Nearly three million jobs in the UK – and 197 million worldwide in the travel and tourism sector globally – look set to be lost due to the collapse of travel, according to the World Travel & Tourism Council (WTTC). WTTC economic modelling conducted less than two months ago predicted this ‘worst case scenario’ would occur if barriers to global travel, such as quarantine measures and blanket travel restrictions were to remain in place.
While some travel bans have been removed, many others remain, with new restrictions likely to come into force to tackle the continuing threat posed by COVID-19 and possible second spikes. However, the confusing patchwork of bans, quarantines and uncoordinated international testing and tracing measures, have deterred many people from travelling at all with the peak summer 2020 travel season all but being wiped out.
Last week travel to Spain was thrown into chaos when the UK government changed its travel advice to re-impose a 14-day quarantine period for people arriving back in the UK. This countrywide ‘travel ban’ came despite parts of Spain, such as Andalucia, the Balearics and Canaries having a lower COVID-19 infection rate than the UK.
The association estimates the UK now looks close to losing a staggering USD 186 billion from the travel sector’s contribution to UK GDP, equating to a 73% drop compared with 2019.
Gloria Guevara, WTTC president and CEO, said: “It’s heart-breaking to see our worst fears for the UK and global tourism sector coming true. The jobs and livelihoods of millions of people who work throughout the sector are disappearing by the day, despite our warning this could happen. While we acknowledge the UK government’s efforts to support the sector during this crisis, the UK alone looks set to lose three million jobs in the sector, creating an economic black hole of USD 186 billion in the country’s finances. This is due to an international failure to implement proper coordination to combat the pandemic.”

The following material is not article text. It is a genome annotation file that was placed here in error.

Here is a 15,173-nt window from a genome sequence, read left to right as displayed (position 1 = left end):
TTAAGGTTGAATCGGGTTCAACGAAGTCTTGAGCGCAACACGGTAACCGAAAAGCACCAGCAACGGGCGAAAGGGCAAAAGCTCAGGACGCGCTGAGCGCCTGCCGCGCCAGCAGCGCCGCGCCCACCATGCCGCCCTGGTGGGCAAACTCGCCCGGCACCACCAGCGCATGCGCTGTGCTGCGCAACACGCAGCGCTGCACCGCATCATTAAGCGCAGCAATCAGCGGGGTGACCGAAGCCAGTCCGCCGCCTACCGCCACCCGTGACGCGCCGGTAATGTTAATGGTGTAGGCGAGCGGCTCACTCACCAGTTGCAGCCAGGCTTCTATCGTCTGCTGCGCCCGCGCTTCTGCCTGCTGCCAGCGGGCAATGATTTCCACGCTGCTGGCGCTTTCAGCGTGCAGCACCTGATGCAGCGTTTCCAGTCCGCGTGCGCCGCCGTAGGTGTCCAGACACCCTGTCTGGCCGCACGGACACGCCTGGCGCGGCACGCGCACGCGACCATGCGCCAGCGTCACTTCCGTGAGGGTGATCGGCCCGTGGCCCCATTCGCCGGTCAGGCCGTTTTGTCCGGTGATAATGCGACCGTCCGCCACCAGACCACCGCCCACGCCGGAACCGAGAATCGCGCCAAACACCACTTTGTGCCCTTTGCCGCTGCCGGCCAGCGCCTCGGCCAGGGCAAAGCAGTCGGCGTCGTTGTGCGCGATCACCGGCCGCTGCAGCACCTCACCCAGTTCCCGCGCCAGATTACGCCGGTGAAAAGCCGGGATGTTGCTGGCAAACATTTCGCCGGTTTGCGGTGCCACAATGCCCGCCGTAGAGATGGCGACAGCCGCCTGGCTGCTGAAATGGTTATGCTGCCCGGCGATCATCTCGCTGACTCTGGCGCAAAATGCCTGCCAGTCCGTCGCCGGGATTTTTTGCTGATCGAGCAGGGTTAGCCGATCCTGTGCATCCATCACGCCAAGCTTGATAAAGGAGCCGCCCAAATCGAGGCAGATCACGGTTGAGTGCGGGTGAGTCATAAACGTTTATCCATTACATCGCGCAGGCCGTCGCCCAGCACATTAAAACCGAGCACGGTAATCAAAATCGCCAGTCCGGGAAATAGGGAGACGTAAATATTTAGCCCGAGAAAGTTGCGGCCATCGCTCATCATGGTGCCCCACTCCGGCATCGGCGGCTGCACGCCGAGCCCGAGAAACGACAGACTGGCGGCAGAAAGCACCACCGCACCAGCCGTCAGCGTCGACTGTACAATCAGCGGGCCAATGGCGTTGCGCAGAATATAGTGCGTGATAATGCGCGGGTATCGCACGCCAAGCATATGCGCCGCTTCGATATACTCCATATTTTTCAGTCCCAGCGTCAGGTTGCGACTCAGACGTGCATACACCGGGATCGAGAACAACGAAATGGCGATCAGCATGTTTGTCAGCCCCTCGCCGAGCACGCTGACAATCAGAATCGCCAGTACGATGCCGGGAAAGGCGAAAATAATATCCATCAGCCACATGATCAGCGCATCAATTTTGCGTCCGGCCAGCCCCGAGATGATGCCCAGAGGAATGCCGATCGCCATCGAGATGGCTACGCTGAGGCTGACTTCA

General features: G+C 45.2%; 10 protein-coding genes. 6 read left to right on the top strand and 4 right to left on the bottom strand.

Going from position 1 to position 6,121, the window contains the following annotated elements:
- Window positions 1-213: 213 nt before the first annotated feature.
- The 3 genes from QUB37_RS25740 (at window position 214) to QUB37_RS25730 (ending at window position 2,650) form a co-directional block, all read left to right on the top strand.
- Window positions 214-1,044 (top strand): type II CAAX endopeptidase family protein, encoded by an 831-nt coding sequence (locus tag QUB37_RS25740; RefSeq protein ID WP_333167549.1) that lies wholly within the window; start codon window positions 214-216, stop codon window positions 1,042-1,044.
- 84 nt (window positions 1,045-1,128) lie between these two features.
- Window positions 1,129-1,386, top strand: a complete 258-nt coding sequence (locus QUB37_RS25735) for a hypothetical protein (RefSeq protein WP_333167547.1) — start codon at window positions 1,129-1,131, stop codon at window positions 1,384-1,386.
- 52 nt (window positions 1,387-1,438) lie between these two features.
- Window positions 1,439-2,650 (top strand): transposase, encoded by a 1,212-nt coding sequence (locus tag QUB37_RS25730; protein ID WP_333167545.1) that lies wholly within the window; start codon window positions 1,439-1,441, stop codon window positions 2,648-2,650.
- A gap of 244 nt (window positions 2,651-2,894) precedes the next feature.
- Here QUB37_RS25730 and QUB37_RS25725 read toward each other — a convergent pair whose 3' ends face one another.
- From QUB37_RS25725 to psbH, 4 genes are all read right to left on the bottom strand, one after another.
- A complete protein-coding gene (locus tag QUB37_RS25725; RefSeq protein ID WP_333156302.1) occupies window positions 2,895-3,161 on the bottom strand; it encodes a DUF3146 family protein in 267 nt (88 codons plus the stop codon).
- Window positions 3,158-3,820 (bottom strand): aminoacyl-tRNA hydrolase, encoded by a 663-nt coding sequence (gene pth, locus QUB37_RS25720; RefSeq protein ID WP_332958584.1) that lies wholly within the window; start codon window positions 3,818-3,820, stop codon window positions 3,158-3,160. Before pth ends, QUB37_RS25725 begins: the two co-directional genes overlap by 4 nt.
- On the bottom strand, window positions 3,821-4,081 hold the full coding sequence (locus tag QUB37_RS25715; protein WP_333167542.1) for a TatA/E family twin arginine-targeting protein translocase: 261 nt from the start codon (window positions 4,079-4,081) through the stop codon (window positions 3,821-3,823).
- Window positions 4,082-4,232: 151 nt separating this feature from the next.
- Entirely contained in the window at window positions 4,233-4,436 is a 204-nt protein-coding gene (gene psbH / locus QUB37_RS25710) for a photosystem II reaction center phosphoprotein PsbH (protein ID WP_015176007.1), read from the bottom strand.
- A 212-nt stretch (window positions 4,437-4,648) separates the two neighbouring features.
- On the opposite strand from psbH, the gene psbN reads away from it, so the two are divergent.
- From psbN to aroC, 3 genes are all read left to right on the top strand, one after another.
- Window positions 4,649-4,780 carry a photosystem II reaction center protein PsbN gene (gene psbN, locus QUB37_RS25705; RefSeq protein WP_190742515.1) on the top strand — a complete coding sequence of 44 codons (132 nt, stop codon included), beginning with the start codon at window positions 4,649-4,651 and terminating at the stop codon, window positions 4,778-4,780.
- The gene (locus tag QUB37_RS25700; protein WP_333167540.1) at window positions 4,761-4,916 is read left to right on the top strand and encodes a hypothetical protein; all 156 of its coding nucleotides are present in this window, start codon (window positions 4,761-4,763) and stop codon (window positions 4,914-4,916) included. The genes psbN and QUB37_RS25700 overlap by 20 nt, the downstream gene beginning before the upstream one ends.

The health and safety of travellers and those who work within the sector is always the number one priority. However, there is ample evidence from other countries which suggests only those who test positive should be quarantined.
WTTC had urged governments to follow a four-point plan to avoid the ‘worst case scenario’ it feared could take place. The plan recommended the immediate removal and replacement of travel bans and 14-day quarantine measures, with ‘air corridors’ to stimulate the tourism sector and the wider economy. It also urged the adoption of global health and safety protocols, such as the ‘Safe Travels’ initiative launched by WTTC, to provide assurance to travellers and those working within the sector.